It starts with Madame Senorita entering the room as if in a funeral procession. Stately, ghostly, veiled – it’s effectively creepy. Once on stage and unveiled we see a face both mask-like and achingly expressive as she searches the audience – for what? We’ll see. The next stage finds Madame becoming an ungainly figure balancing on one leg and stretching out her limbs as if to make herself as big as she can. She greets everything with child-like wonder and a repeated ‘wow!’ She’s like a new-born animal or perhaps the creature from Frankenstein. She searches the audience again for her true love and there’s a marvelous interlude using classic farce techniques. There is more effective imagery to follow – getting a (male) audience member to place a pair of rubber gloves on her hands (handcuffs?) before she obsessively and suggestively scrubs away at a glass. Her face is a picture of tortured disappointment and disillusionment.

It’s about love, loss, beginnings, endings, expectations, gender roles and probably a lot of other things as well. It’s art in the way you can interpret it how you like. It’s entertainment in the way it’s a stunning performance.

Is it theatre, comedy, cabaret? It’s all of those. It’s also of the calibre of an official Edinburgh Festival show but with the added plus of having an intimate setting and therefore the potential for everyone to become part of the action. And if that puts the fear of God into you – please reconsider. We – as an audience – loved it and I’ve rarely heard such natural hearty laughter (and I’ve been to quite a few comedy shows!) from an audience.

Madame – without coming out of character too much – thanked us at the end and suggested that not every night works. So please go and please engage, you’ll be glad you did.

(Review for 18 Aug)

https://tickets.edfringe.com/whats-on/madame-senorita-the-expector

Madame Señorita: The Expector

 

 

Jonathan Hearn: Jontitled

The charmless stark Cowgatehead room has ordinary lighting  and the settling down music is a selection of whispy girl cover versions of soul classics and the original Me and Mrs Jones. So there’s no obvious clues as to what to expect from Jonathan Hearn. Fey mummy’s boy or Mr Afternoon-luvva-man? Forgive me for describing the practical concerns but I’m a great believer in setting a mood. And when you’re doing comedy and the audience don’t have a clue who you are or what you’re about things like opening music, visuals and making an entrance do help.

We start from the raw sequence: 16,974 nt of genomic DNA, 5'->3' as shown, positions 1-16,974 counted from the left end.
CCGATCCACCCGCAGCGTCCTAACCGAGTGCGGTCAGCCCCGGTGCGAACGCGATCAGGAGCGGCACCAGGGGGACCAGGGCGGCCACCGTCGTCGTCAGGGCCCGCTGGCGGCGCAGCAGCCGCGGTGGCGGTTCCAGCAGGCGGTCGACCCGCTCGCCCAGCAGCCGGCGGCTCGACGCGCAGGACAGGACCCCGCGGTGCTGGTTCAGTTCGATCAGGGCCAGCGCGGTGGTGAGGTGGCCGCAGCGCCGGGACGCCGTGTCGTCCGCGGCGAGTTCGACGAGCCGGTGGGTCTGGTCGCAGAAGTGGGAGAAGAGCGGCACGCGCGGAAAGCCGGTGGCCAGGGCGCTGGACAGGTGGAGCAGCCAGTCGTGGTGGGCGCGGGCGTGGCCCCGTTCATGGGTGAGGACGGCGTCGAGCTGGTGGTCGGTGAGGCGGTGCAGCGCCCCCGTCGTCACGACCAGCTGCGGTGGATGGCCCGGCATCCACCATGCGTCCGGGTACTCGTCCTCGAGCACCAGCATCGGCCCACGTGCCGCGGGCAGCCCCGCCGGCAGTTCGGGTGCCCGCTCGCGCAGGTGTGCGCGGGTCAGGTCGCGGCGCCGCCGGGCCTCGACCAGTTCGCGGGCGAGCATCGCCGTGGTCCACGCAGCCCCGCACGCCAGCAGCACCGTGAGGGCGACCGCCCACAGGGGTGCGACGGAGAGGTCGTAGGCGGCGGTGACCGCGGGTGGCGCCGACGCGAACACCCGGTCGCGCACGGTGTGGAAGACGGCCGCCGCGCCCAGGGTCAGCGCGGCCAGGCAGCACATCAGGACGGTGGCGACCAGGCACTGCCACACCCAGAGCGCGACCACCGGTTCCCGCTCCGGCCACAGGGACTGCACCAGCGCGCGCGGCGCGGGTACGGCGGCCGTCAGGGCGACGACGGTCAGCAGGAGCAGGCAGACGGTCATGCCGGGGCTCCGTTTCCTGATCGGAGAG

Jonathan comes in and turns off the music (he has no tech support) and tells us what to expect: mild and gentle humour with three  expletives used (as a warning to a young teen in the audience). There will also be some other stuff including catchphrases, call and response and even some puppetry. On the stage there’s a large picture of Jonathan riding a huge magpie in front of a full moon, and there’s a few bits and pieces by way of props lying on a table. We’re still not getting many clues as to his USP though.

I would guess at whimsy and probably some shaggy-dog tales. Those are there but there’s also some one-liners, mild rants, surreal segueways and the promised (naked hand) puppetry. So a bit of everything then. That kind of thing can be fantastically funny when delivered at a break-neck speed by a larger-than-life character but when we’re still not very sure of our host’s identity it can just be a bit puzzling.

Jonathan seems a very likeable young guy and I’m thinking when he goes into actorly mode that’s giving the biggest clue as to where he’s coming from. There was also a lot to like with his material but it was a bit all over the shop. And it didn’t inspire much confidence when he made it an early finish. It could have been down to mid-run blues so don’t let me put you off going. It was a perfectly enjoyable forty minutes or so and there was no shouty ranting or audience degradation. Always a plus!

(Review for 15 Aug)

https://tickets.edfringe.com/whats-on/jonathan-hearn-jontitled

 

 

Laurence Owen: Cinemusical High

Laurence Owen’s Cinemusical was one of the big hits of last year’s Fringe. With all the popular (deliriously happy full houses) and critical (Malcolm Hardee award winner) acclaim resting on those shoulders – can the man do it again? Oh yes!

This time round it’s the 80s teen flick serving as inspiration. Now I have to ‘fess up and say I was more Betty Blue than Breakfast Club in the 80s but I know the main tropes and I did enjoy Heathers so I’ve seen them pulled apart. Laurence’s incredible talent though is he can take quite a niche theme, write narrative lyrics which border on an Asperger’s attention to detail and set it to a score which sounds both familiar but fantastically fresh. Put it through the Laurence Owen feel-good-factor-machine – always cranked up to eleven – and you’re guaranteed a level of entertainment that’s almost freakish for a one man show.

The story is pretty much The Breakfast Club (I think, see above) with five main stock characters: the popular girl; the nerd; the ‘bad’ sassy girl; the jock and the goth girl who doesn’t say much. They all get their own character-setting song which collectively serve to propel the (intentionally) predictable-but-hugely-satisfying-all-the-same story-line along. A lovely touch though – which just may become a Laurence Owen trademark – is the uplifting finale as delivered by a completely unexpected icon from sci-fi/fantasy cinema.